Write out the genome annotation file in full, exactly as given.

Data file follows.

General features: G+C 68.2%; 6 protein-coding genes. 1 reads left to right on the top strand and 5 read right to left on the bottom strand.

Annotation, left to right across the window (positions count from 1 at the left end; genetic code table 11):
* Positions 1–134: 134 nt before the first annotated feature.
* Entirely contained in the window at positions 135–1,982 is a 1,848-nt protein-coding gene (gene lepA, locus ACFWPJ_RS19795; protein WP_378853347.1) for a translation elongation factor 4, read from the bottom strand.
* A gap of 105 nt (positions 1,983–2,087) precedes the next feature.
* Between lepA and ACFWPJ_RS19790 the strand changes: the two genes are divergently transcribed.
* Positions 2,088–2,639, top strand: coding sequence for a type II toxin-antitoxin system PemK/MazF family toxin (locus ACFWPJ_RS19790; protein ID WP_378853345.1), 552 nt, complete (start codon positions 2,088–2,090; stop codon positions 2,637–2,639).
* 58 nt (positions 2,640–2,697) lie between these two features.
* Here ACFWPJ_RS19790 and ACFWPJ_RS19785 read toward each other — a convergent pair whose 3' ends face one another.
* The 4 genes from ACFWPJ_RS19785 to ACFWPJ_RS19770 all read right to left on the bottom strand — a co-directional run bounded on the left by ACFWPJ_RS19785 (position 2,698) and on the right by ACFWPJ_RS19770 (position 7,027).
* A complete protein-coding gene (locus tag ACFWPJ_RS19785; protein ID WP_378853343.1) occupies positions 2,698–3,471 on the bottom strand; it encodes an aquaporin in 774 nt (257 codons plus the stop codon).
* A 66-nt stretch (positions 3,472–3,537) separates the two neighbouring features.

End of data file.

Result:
General features: G+C 68.2%; 6 protein-coding genes. 1 reads left to right on the top strand and 5 read right to left on the bottom strand.

Annotation, left to right across the window (positions count from 1 at the left end; genetic code table 11):
* Positions 1–134: 134 nt before the first annotated feature.
* Entirely contained in the window at positions 135–1,982 is a 1,848-nt protein-coding gene (gene lepA, locus ACFWPJ_RS19795; protein WP_378853347.1) for a translation elongation factor 4, read from the bottom strand.
* A gap of 105 nt (positions 1,983–2,087) precedes the next feature.
* Between lepA and ACFWPJ_RS19790 the strand changes: the two genes are divergently transcribed.
* Positions 2,088–2,639, top strand: coding sequence for a type II toxin-antitoxin system PemK/MazF family toxin (locus ACFWPJ_RS19790; protein ID WP_378853345.1), 552 nt, complete (start codon positions 2,088–2,090; stop codon positions 2,637–2,639).
* 58 nt (positions 2,640–2,697) lie between these two features.
* Here ACFWPJ_RS19790 and ACFWPJ_RS19785 read toward each other — a convergent pair whose 3' ends face one another.
* The 4 genes from ACFWPJ_RS19785 to ACFWPJ_RS19770 all read right to left on the bottom strand — a co-directional run bounded on the left by ACFWPJ_RS19785 (position 2,698) and on the right by ACFWPJ_RS19770 (position 7,027).
* A complete protein-coding gene (locus tag ACFWPJ_RS19785; protein ID WP_378853343.1) occupies positions 2,698–3,471 on the bottom strand; it encodes an aquaporin in 774 nt (257 codons plus the stop codon).
* A 66-nt stretch (positions 3,472–3,537) separates the two neighbouring features.